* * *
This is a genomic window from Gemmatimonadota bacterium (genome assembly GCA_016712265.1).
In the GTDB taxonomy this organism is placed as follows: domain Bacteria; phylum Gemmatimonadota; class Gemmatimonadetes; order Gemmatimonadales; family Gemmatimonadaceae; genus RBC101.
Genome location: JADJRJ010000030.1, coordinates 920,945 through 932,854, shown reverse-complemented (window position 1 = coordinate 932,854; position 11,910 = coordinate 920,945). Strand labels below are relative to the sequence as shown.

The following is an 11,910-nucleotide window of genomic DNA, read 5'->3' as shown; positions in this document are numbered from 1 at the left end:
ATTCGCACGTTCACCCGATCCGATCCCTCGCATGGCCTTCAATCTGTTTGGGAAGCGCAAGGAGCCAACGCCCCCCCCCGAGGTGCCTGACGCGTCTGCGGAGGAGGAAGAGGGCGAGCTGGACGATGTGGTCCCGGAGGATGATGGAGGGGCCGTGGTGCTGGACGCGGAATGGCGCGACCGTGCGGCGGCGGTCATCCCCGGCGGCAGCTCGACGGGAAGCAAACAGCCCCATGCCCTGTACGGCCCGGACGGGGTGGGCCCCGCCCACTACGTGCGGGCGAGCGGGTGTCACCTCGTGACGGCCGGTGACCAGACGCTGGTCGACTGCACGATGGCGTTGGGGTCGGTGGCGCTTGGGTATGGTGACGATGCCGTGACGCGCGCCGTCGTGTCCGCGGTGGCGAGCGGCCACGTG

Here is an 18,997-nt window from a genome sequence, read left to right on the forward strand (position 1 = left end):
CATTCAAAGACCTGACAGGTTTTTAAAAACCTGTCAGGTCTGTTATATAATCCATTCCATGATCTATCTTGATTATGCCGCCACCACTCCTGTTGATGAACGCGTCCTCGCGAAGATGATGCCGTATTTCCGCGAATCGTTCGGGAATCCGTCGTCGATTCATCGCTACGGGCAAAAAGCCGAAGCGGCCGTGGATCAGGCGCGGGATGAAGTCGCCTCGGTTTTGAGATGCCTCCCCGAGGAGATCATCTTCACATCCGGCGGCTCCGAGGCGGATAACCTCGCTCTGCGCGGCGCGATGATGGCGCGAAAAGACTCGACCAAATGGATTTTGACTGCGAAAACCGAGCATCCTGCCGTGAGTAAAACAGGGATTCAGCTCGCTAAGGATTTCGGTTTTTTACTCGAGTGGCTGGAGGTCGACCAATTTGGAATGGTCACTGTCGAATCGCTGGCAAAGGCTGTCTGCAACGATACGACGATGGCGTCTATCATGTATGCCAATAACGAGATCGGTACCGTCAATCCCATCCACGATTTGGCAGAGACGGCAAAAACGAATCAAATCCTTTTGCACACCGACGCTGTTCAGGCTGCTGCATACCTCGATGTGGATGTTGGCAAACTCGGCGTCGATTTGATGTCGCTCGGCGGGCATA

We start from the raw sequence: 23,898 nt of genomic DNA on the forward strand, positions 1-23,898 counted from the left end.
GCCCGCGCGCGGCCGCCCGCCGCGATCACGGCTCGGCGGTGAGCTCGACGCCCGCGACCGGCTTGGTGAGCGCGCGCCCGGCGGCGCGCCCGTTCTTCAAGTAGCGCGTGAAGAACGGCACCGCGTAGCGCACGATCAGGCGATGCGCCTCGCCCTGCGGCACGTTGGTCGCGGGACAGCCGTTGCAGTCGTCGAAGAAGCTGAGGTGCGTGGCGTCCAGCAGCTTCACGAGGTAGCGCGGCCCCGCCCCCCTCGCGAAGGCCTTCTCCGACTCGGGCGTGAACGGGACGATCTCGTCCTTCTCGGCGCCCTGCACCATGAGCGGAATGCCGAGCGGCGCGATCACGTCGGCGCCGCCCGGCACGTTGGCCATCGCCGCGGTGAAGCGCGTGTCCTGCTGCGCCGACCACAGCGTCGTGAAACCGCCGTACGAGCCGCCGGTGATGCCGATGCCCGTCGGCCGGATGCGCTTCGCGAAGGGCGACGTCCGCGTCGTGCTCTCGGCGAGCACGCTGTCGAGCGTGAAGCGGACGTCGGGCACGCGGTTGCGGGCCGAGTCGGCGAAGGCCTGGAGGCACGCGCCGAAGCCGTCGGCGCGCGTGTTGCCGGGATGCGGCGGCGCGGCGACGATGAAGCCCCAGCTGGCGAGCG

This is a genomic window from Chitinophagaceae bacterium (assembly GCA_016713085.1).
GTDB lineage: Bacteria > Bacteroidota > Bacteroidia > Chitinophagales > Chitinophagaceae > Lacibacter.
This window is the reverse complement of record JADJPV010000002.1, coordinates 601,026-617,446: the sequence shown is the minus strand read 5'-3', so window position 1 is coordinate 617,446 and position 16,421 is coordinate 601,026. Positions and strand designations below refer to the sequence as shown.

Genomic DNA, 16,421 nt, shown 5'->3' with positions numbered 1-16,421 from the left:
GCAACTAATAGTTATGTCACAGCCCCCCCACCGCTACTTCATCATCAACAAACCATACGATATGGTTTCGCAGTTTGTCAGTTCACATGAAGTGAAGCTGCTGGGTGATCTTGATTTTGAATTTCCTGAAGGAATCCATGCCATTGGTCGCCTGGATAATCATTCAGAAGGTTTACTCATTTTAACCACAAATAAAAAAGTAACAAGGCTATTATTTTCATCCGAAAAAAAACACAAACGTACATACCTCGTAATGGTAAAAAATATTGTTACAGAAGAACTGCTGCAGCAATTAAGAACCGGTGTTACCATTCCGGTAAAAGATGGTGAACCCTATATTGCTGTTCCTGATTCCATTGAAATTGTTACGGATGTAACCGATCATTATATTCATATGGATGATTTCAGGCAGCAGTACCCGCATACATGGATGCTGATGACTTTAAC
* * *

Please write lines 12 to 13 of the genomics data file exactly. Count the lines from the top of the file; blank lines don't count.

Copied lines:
This window is the reverse complement of record JADJPV010000002.1, coordinates 601,026-617,446: the sequence shown is the minus strand read 5'-3', so window position 1 is coordinate 617,446 and position 16,421 is coordinate 601,026. Positions and strand designations below refer to the sequence as shown.

Genomic DNA, 16,421 nt, shown 5'->3' with positions numbered 1-16,421 from the left: